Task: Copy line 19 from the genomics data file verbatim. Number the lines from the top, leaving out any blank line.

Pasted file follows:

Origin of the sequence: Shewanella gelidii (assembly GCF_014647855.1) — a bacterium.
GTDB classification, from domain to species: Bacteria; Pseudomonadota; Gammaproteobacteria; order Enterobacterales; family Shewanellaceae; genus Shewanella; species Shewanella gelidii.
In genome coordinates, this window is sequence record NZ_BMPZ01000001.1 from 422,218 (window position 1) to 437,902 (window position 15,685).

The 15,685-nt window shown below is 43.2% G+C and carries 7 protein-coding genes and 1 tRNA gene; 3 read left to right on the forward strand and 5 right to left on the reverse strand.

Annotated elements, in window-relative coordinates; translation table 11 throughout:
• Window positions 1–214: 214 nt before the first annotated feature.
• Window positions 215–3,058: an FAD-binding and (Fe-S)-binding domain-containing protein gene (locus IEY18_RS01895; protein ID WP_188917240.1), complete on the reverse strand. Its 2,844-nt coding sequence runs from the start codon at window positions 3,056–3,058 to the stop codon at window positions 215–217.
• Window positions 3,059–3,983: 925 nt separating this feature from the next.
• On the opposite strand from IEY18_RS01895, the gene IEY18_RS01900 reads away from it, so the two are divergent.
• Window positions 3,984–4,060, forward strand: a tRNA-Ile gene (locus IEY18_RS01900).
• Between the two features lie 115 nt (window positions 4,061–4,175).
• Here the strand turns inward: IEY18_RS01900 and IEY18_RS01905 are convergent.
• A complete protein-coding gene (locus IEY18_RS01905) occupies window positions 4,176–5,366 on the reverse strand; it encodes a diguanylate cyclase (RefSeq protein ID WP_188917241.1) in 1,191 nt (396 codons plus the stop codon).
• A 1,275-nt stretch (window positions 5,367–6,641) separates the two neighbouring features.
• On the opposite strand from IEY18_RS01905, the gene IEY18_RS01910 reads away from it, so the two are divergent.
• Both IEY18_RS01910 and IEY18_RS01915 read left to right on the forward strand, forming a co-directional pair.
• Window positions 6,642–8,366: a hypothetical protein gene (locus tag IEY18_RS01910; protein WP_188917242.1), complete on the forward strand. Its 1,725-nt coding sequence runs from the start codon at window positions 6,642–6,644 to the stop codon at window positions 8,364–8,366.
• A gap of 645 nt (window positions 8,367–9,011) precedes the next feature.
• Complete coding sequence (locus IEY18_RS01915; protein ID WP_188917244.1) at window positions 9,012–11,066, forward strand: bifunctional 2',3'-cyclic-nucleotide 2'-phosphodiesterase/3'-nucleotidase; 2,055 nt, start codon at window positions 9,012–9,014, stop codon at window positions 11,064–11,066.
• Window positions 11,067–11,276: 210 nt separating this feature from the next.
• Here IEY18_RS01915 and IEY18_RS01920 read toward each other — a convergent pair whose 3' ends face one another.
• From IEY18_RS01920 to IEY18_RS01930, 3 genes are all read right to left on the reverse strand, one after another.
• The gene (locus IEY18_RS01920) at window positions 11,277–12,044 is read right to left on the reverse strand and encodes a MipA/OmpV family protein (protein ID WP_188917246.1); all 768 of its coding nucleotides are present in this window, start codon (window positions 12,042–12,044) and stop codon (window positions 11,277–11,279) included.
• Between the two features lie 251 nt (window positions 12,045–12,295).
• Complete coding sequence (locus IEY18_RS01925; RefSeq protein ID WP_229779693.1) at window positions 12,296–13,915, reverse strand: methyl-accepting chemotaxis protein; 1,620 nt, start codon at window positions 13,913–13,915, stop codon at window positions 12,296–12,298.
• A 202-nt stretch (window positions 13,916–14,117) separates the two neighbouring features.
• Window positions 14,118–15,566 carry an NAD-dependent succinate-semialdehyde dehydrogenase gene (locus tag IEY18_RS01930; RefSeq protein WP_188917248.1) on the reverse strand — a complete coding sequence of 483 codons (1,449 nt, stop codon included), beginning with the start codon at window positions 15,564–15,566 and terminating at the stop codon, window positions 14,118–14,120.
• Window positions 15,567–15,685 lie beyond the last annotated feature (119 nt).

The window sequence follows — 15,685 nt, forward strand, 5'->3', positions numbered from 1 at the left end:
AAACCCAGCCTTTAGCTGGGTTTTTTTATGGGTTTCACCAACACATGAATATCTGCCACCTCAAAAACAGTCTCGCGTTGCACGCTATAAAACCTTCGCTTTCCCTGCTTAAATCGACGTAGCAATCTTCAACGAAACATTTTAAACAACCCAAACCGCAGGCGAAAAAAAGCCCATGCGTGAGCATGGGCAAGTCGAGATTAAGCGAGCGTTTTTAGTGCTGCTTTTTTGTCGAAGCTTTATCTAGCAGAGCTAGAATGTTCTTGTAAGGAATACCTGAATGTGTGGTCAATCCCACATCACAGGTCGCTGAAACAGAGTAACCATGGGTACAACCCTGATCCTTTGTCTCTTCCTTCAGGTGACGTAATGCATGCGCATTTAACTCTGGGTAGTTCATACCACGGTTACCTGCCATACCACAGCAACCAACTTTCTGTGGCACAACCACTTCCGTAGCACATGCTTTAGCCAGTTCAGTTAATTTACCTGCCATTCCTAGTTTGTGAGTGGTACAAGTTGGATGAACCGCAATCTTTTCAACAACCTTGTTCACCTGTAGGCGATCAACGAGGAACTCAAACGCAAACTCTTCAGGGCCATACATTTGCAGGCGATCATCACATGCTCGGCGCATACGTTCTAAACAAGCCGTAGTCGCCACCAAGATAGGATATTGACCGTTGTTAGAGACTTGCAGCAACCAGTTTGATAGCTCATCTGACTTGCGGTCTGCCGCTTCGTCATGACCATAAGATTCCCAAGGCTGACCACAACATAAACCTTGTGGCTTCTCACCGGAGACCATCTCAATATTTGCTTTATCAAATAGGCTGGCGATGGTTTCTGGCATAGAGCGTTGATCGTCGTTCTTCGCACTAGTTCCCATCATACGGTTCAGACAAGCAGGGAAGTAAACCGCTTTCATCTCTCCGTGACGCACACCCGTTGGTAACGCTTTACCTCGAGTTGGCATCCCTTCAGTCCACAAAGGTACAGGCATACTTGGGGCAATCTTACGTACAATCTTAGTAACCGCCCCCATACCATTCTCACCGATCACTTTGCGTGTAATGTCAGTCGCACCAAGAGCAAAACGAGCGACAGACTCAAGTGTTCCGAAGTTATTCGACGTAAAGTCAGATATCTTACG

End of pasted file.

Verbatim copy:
• Complete coding sequence (locus IEY18_RS01915; protein ID WP_188917244.1) at window positions 9,012–11,066, forward strand: bifunctional 2',3'-cyclic-nucleotide 2'-phosphodiesterase/3'-nucleotidase; 2,055 nt, start codon at window positions 9,012–9,014, stop codon at window positions 11,064–11,066.